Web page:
Raising the curtain today on: The Isle of Skye
With approx. 50 miles length, The Island of Skye is the largest of the Inner Hebrides. The tiny city Portree with a total population of 2.100, also called the queen of Skye, is the official capital of the island and the best option to find various foods and tastes. As shopping and finding good food on Skye was quite a challenge (but part of the fun) Portree was the best place to grab all kinds of food.
The supermarket co-op, located in Portree, offers a huge variety of fresh vegetables, fruits and all kinds of groceries. If you are in search of local shops, you can find a butcher in Portree High Strees and a fish shop, directly located on the Pier. We preferred to buy stuff at the supermarket and eat in our camping cabin to make most out of the days.
Where to stay?
Speaking about the accommodation, we really wanted to try something different. Our friend told us about “Glamping” and from minute one, we really were into it. We booked a wigwam for three nights at Portree Wigwams. We decided to go for the luxury version and booked the Running Water Deluxe Wigwam®. The cabin is very spacious and offers beds up to four adults or a family of five. Its equipped with an en-suite toilet, kitchen sink and a shower. For our foodies, they also offer a mini kitchen with a fridge and a microwave. But, that I loved most about the cabins: the double-glazed patio doors for the ultra-panoramic views when waking up in the morning, just seeing wilderness. Focusing on price and performance, we were really happy with our decision as the accommodation options are all pricy over the island.
What to see?
The expectations for this trip were way too high – and Skye didn’t disappoint me. Not at all. Rather than this, this island beats everything. To be honest, I actually don’t know where to start: I loved the landscape (obviously), the quietness in combination with the rough climate and the variety of highlights. And, the fact that the cutest sheeps are all over (and when I say all over, I mean all over) the island made me the happiest girl. It’s true.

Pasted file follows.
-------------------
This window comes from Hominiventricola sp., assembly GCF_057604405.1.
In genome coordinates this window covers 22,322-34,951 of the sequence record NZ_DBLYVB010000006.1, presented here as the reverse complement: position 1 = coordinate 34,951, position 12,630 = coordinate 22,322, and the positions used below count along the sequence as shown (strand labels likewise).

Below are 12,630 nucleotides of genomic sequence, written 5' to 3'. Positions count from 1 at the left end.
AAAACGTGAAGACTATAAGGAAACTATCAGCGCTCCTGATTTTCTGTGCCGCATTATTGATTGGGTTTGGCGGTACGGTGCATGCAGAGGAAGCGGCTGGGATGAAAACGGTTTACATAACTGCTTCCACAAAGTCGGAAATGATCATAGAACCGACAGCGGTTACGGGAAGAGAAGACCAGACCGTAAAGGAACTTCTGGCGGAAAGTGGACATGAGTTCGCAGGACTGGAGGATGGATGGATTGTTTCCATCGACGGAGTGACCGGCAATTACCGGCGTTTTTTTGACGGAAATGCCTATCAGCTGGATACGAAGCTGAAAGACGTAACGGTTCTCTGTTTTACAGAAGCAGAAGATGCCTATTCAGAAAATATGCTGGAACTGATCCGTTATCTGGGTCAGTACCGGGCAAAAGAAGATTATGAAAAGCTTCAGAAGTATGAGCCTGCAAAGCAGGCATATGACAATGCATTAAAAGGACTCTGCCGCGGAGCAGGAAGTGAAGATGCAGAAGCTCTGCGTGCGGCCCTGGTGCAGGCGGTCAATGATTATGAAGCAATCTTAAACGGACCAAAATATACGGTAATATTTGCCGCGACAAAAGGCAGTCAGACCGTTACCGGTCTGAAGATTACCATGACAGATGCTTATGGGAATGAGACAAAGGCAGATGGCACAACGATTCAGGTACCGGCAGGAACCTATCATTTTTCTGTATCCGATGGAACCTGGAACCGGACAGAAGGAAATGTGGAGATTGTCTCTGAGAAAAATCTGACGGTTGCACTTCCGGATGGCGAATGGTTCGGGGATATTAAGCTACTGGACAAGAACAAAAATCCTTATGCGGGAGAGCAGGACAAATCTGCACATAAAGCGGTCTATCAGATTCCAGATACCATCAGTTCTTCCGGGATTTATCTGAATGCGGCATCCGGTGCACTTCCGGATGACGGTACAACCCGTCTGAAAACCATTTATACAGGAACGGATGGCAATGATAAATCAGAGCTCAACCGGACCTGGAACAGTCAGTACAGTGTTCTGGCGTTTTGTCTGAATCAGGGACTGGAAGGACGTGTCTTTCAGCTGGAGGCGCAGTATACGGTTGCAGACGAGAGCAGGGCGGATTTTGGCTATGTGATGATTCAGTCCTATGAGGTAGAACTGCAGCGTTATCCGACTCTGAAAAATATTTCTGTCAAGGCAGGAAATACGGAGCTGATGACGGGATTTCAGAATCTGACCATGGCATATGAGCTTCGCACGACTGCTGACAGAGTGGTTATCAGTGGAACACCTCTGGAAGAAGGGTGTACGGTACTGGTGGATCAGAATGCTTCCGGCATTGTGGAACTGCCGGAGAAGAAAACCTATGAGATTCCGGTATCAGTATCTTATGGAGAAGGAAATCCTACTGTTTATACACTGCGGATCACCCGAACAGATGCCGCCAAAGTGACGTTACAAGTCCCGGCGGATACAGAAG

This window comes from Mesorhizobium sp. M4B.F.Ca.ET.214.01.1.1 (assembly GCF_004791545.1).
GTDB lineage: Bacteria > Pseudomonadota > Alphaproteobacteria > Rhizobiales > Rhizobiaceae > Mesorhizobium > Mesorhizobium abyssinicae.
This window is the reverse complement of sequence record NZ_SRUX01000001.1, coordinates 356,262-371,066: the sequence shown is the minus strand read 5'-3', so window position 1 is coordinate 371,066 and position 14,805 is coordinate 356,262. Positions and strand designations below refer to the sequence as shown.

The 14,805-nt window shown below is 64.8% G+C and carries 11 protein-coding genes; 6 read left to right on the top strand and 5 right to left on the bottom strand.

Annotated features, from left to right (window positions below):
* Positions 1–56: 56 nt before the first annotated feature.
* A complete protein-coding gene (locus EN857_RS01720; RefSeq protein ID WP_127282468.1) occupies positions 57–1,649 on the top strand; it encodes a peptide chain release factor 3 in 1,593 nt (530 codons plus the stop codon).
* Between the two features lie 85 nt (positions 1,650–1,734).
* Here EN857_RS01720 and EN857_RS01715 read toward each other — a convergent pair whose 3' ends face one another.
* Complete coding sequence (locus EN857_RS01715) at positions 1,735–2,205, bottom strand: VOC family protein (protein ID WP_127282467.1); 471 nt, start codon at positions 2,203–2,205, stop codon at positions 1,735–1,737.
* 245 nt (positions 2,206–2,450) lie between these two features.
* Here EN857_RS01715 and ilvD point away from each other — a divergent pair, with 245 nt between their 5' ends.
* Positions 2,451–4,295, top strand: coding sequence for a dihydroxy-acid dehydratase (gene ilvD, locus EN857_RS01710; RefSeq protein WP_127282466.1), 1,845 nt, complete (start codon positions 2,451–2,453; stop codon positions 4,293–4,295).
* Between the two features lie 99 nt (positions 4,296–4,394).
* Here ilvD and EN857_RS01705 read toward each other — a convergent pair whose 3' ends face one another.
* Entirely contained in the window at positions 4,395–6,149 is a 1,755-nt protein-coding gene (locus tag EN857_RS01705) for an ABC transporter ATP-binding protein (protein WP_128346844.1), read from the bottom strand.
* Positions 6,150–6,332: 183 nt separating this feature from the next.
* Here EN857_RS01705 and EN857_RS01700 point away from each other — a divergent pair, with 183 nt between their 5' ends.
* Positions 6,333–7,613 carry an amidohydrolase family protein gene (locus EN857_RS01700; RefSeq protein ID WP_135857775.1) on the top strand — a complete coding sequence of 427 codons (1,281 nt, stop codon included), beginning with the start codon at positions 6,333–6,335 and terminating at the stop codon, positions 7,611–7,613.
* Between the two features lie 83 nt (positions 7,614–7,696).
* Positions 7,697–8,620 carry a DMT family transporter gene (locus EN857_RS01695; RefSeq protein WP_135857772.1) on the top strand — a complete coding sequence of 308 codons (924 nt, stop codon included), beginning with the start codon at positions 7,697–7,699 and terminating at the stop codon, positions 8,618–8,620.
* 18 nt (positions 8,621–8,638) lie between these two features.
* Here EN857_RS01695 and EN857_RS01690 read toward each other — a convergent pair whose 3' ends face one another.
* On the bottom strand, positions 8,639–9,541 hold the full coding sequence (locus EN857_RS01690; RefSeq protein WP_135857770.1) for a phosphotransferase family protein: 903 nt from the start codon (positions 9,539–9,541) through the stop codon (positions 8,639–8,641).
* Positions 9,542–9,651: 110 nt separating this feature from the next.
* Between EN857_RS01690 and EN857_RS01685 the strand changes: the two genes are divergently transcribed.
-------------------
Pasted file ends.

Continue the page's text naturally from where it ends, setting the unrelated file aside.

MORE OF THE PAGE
1. The old man of Storr
We start with the most famous hike on the island. And at the same time, this location is kind of crowded and busy (a very rare moment at Skye). To avoid peak times, you better come in the early morning or enjoy the sunset over the large pinnacle of rock. This place can be seen as the landmark of the island and is one of the most photographed landscapes in the world. To hike up and down the hill, there is just one path that can be used. It covers a total distance of 3,8 km and takes about 1 hour 30 minutes (with no stops.) Notice to bring good sneakers or hiking boots, as the heavy rains provoke muddy hiking trails. The Old Man of Storr is located in the northern part of Skye, near the area know as “Trotternish.” The hike up starts at the main road from Portree to Staffin. The carpark is also located by the main road, you can’t miss it. It its already full (can happen quickly during touristic seasons, you can find an extended layby to the main road which can be found at the carpark entrance.
2. Talisker Bay
The short walk to Talisker Bay was my absolute highlight. We were spoiled with sun shine and clear blue skies. The walk up to the beach takes 25 minutes with a total distance of 1.45 km. The bay is surrounded by rough cliffs and impressive wide, green fields. Sheeps and peacocks can be seen all around. If you are into surfing: This is your spot, as Skye does not offer many options. The walk starts at the parking area, which is located on the West Coast of Skye, near the village of Carbost where the famous Talisker is distilled. Notice to pre-check the tide predictions because on very high tides the whole beach will be covered by the sea.